TU Dortmund University is proud to announce the official release of “OCCI4Java“, an open-source, Java-based implementation of OCCI on top of the libvirt Hypervisor Abstraction API on the second birthday of the OCCI Working Group. The first release offers a maven-based loose coupling of all three specification documents and supports all possible actions on compute resources and several actions on network and storage resources.
“After six month of intense work, we are proud to release our implementation to the public. During my collaboration with the OCCI-WG (especially Andy Edmonds and Thijs Metsch), I have gained valuable experience and had also a lot of fun.” says Sebastian Heckmann, responsible for the first maven project organization and the Core, Infrastructure and HTTP implementations.
The packages are structured along the specification documents (Core,Infrastructure, HTTP). This, along with the provisioning via Maven, allows the independent use of one or more modules in the context of other projects: other implementors can reuse either of the implemented parts, and interdependencies are automatically resolved and managed. Using this mechanism, the “Core”,”Infrastructure” and “HTTP” parts stack properly on each other. Implementation of additional flavors (i.e. new extensions for other use cases besides IaaS) can be done easily by extending the core mechanisms (such as a comprehensive action model), using software engineering best practices. The use of Spring as base framework technology ensures dynamic loading and thus loose coupling of the specific actions on infrastructure resources – third-party implementations plugin seamlessly via configurable run-time loading.
“It was a lot of work to implement every detail of the OCCI specification, but it was also a great pleasure to see that everything works.” says Sebastian Laag, responsible for parts of the OCCI and libvirt implementation.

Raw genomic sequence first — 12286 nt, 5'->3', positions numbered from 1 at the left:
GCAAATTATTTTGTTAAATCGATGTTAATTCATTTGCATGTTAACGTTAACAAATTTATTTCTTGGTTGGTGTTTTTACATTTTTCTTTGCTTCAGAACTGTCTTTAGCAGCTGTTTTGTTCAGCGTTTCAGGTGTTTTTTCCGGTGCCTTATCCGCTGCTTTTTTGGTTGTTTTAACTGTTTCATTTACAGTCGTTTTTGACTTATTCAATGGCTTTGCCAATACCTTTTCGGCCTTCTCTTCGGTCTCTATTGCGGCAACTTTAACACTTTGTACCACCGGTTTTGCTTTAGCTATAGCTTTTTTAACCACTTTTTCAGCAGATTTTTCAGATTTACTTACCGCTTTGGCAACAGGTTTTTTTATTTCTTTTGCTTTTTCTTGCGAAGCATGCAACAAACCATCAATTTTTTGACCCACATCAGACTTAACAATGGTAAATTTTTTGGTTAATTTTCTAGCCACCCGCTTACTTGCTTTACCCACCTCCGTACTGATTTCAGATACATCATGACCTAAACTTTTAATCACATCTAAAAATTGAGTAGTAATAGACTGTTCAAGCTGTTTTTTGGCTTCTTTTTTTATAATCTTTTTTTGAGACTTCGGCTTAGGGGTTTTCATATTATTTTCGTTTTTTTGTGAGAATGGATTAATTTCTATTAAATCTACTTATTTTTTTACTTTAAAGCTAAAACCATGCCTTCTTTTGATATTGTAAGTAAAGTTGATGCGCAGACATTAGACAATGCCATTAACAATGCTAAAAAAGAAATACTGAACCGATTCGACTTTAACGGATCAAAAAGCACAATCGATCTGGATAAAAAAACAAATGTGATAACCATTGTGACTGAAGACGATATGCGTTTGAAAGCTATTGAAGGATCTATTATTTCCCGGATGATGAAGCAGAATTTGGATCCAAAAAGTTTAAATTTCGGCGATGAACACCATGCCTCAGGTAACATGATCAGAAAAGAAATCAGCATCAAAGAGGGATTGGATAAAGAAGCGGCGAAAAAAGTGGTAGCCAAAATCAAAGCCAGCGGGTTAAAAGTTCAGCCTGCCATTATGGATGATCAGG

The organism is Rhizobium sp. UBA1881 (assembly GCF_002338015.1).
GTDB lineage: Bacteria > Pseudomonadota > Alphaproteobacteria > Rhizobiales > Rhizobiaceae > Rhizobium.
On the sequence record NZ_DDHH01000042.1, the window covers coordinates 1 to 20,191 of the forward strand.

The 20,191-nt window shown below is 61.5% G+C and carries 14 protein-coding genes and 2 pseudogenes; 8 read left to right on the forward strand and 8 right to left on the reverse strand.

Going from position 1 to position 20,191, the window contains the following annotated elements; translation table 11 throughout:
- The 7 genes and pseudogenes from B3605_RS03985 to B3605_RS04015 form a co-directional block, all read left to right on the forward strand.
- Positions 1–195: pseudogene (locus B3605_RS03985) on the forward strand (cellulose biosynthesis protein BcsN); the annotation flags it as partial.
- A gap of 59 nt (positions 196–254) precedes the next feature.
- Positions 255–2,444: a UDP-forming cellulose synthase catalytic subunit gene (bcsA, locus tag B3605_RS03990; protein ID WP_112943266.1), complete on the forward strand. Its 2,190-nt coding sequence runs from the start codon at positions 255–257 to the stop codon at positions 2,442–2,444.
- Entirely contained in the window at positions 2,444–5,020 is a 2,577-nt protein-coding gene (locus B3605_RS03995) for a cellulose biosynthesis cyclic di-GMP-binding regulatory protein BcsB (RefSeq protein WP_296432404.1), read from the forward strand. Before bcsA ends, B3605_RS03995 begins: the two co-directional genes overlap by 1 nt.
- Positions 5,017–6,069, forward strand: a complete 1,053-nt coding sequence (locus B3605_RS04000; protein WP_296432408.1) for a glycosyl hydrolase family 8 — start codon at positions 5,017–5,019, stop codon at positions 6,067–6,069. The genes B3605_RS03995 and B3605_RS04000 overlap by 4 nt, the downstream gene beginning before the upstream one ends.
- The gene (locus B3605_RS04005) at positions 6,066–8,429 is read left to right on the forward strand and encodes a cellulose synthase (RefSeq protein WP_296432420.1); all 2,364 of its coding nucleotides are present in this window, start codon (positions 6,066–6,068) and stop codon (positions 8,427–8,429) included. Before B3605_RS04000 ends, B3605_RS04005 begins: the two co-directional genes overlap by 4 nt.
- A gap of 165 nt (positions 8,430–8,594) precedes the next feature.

Alexander Papaspyrou, co-author of the OCCI family of specifications, was pleased to see a complete implementation of all parts in such a short timeframe.
“The fact that two young developers are able to do a full OCCI implementation as part of a graduate student project in six months proved OCCI’s claim of implementation ease, and the enthusiastic feedback during their pioneering work helped the group to better understand idiosyncrasies in the specification text towards further improvement for future implementors.”
The release is available via GitHub and licensed under the GNU Lesser General Public License (LGPL). Feedback on issues with and improvements of the code, its documentation, or any kind of runtime problems is highly appreciated and can be communicated via the GitHub platform. If you want to join the team, please feel more than welcome to contact Sebastian Heckmann or Sebastian Laag.
It was two years ago when the first official mail on the then new OCCI mailing list was sent. Since than the OCCI community had a steady grow and is still going strong! This is all the more appropriate given the release of OCCI v1.1 Core and Infrastructure specification documents. As a little special for today we have a celebration version of our logo:
We want to thank the designer of our official Logo since he was so kind to create this special birthday version for us.
We’re pleased to announce that a F2F meeting for OCCI will be organized in Boulder, Colorado, USA. Thanks to our colleague Mark Carlson from Oracle who helped set this up. This will be a continuation of the Cloud Plug Fest and all our collaboration efforts with other standards and groups up until now.
The meeting will happen during the DMTF Alliance Partner Technical Symposium (16th to 20th of May) on Monday and Tuesday. Please feel free to register and point out that your are going to be available.
During this F2F we would like to address and discuss some topics (the agenda is not fixed yet and can change if needed):
- Update on OCCI activities,
- OCCI demos,
- CDMI/OCCI integration,
- OCCI/OVF integration,
- Initial JSON rendering discussions,
- Collaboration with NIST,
- Security-related discussions.
A focus output for this event will be a document that will describe the intergration of major standards regarding clouds, most notably DMTF’s OVF, SNIA’s CDMI and of course our own OGF OCCI. It will describe how these standards working together can create an open and standards-based cloud service offering.
We would like to invite all to bring in their ideas on this topic and look forward to seeing you in Boulder!